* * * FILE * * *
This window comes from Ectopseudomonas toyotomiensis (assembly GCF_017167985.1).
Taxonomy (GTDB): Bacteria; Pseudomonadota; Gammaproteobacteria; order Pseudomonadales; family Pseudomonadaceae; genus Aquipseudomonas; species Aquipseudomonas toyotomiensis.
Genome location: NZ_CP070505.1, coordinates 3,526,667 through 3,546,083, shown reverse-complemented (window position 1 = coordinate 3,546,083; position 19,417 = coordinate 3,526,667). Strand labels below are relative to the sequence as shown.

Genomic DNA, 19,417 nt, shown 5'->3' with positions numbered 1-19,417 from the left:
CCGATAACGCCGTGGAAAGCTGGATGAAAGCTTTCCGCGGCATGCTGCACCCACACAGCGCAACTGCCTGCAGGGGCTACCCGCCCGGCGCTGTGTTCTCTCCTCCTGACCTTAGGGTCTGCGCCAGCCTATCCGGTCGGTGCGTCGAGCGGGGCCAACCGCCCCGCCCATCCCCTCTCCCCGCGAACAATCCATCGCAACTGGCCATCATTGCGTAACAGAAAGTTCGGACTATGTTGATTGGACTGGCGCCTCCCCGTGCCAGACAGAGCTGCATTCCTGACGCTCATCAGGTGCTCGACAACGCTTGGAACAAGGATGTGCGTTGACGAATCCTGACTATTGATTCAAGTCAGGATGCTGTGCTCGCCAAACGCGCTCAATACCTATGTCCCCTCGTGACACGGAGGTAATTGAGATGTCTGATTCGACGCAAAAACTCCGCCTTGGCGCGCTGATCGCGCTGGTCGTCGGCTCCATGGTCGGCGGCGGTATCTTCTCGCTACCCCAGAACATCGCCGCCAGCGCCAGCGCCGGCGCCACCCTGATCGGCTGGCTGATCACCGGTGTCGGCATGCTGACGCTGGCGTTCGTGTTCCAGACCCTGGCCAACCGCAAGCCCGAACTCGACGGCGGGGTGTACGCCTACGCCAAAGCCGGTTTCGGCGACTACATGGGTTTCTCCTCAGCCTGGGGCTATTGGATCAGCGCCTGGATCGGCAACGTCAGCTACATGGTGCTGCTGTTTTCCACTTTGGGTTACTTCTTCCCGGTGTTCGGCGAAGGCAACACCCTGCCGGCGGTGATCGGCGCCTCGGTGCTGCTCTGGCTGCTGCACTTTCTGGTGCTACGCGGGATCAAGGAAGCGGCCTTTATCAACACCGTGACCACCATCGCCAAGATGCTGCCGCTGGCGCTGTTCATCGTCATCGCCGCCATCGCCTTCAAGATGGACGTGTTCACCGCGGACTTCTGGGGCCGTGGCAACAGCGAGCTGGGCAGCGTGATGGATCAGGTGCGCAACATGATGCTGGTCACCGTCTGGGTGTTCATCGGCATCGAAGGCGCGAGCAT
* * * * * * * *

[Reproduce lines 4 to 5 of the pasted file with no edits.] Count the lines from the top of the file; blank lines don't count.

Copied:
Genomic DNA, 19,417 nt, shown 5'->3' with positions numbered 1-19,417 from the left:
CCGATAACGCCGTGGAAAGCTGGATGAAAGCTTTCCGCGGCATGCTGCACCCACACAGCGCAACTGCCTGCAGGGGCTACCCGCCCGGCGCTGTGTTCTCTCCTCCTGACCTTAGGGTCTGCGCCAGCCTATCCGGTCGGTGCGTCGAGCGGGGCCAACCGCCCCGCCCATCCCCTCTCCCCGCGAACAATCCATCGCAACTGGCCATCATTGCGTAACAGAAAGTTCGGACTATGTTGATTGGACTGGCGCCTCCCCGTGCCAGACAGAGCTGCATTCCTGACGCTCATCAGGTGCTCGACAACGCTTGGAACAAGGATGTGCGTTGACGAATCCTGACTATTGATTCAAGTCAGGATGCTGTGCTCGCCAAACGCGCTCAATACCTATGTCCCCTCGTGACACGGAGGTAATTGAGATGTCTGATTCGACGCAAAAACTCCGCCTTGGCGCGCTGATCGCGCTGGTCGTCGGCTCCATGGTCGGCGGCGGTATCTTCTCGCTACCCCAGAACATCGCCGCCAGCGCCAGCGCCGGCGCCACCCTGATCGGCTGGCTGATCACCGGTGTCGGCATGCTGACGCTGGCGTTCGTGTTCCAGACCCTGGCCAACCGCAAGCCCGAACTCGACGGCGGGGTGTACGCCTACGCCAAAGCCGGTTTCGGCGACTACATGGGTTTCTCCTCAGCCTGGGGCTATTGGATCAGCGCCTGGATCGGCAACGTCAGCTACATGGTGCTGCTGTTTTCCACTTTGGGTTACTTCTTCCCGGTGTTCGGCGAAGGCAACACCCTGCCGGCGGTGATCGGCGCCTCGGTGCTGCTCTGGCTGCTGCACTTTCTGGTGCTACGCGGGATCAAGGAAGCGGCCTTTATCAACACCGTGACCACCATCGCCAAGATGCTGCCGCTGGCGCTGTTCATCGTCATCGCCGCCATCGCCTTCAAGATGGACGTGTTCACCGCGGACTTCTGGGGCCGTGGCAACAGCGAGCTGGGCAGCGTGATGGATCAGGTGCGCAACATGATGCTGGTCACCGTCTGGGTGTTCATCGGCATCGAAGGCGCGAGCAT